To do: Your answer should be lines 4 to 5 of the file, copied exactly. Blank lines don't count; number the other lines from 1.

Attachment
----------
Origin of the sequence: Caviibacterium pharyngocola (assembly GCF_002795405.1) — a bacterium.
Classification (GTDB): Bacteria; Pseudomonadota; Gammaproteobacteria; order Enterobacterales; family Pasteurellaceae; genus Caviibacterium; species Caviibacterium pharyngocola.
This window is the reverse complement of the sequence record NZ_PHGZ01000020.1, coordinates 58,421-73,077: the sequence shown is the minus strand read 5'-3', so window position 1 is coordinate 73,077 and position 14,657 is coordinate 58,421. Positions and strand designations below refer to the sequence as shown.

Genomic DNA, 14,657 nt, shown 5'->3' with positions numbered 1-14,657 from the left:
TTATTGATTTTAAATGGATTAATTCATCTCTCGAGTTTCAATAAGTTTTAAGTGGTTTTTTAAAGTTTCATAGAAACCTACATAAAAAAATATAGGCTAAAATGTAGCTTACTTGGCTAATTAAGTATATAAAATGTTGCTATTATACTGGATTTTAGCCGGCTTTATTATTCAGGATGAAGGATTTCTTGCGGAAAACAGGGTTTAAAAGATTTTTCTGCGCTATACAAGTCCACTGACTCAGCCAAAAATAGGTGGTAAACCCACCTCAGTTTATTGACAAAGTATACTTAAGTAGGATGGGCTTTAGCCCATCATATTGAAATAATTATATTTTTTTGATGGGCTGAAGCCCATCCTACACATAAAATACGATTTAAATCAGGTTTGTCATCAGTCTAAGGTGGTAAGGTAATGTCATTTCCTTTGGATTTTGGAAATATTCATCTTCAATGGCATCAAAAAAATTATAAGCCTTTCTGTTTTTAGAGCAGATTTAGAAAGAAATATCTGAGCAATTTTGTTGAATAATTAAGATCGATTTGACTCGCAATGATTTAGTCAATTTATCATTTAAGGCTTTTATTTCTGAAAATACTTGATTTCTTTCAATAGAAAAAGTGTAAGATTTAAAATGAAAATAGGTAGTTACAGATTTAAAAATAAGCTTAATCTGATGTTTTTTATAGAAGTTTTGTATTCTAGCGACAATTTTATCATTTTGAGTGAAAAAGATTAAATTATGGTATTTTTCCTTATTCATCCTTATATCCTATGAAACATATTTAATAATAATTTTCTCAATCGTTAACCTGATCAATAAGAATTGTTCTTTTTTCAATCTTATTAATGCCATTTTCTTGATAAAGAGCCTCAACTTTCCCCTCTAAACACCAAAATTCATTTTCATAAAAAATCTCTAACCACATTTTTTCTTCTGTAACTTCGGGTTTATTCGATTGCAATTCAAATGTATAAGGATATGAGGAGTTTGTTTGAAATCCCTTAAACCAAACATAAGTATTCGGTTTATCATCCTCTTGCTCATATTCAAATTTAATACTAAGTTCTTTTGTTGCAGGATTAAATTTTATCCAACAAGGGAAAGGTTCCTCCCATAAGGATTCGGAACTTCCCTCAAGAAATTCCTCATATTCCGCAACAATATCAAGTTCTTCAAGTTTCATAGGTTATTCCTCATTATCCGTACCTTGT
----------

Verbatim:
Genomic DNA, 14,657 nt, shown 5'->3' with positions numbered 1-14,657 from the left:
TTATTGATTTTAAATGGATTAATTCATCTCTCGAGTTTCAATAAGTTTTAAGTGGTTTTTTAAAGTTTCATAGAAACCTACATAAAAAAATATAGGCTAAAATGTAGCTTACTTGGCTAATTAAGTATATAAAATGTTGCTATTATACTGGATTTTAGCCGGCTTTATTATTCAGGATGAAGGATTTCTTGCGGAAAACAGGGTTTAAAAGATTTTTCTGCGCTATACAAGTCCACTGACTCAGCCAAAAATAGGTGGTAAACCCACCTCAGTTTATTGACAAAGTATACTTAAGTAGGATGGGCTTTAGCCCATCATATTGAAATAATTATATTTTTTTGATGGGCTGAAGCCCATCCTACACATAAAATACGATTTAAATCAGGTTTGTCATCAGTCTAAGGTGGTAAGGTAATGTCATTTCCTTTGGATTTTGGAAATATTCATCTTCAATGGCATCAAAAAAATTATAAGCCTTTCTGTTTTTAGAGCAGATTTAGAAAGAAATATCTGAGCAATTTTGTTGAATAATTAAGATCGATTTGACTCGCAATGATTTAGTCAATTTATCATTTAAGGCTTTTATTTCTGAAAATACTTGATTTCTTTCAATAGAAAAAGTGTAAGATTTAAAATGAAAATAGGTAGTTACAGATTTAAAAATAAGCTTAATCTGATGTTTTTTATAGAAGTTTTGTATTCTAGCGACAATTTTATCATTTTGAGTGAAAAAGATTAAATTATGGTATTTTTCCTTATTCATCCTTATATCCTATGAAACATATTTAATAATAATTTTCTCAATCGTTAACCTGATCAATAAGAATTGTTCTTTTTTCAATCTTATTAATGCCATTTTCTTGATAAAGAGCCTCAACTTTCCCCTCTAAACACCAAAATTCATTTTCATAAAAAATCTCTAACCACATTTTTTCTTCTGTAACTTCGGGTTTATTCGATTGCAATTCAAATGTATAAGGATATGAGGAGTTTGTTTGAAATCCCTTAAACCAAACATAAGTATTCGGTTTATCATCCTCTTGCTCATATTCAAATTTAATACTAAGTTCTTTTGTTGCAGGATTAAATTTTATCCAACAAGGGAAAGGTTCCTCCCATAAGGATTCGGAACTTCCCTCAAGAAATTCCTCATATTCCGCAACAATATCAAGTTCTTCAAGTTTCATAGGTTATTCCTCATTATCCGTACCTTGT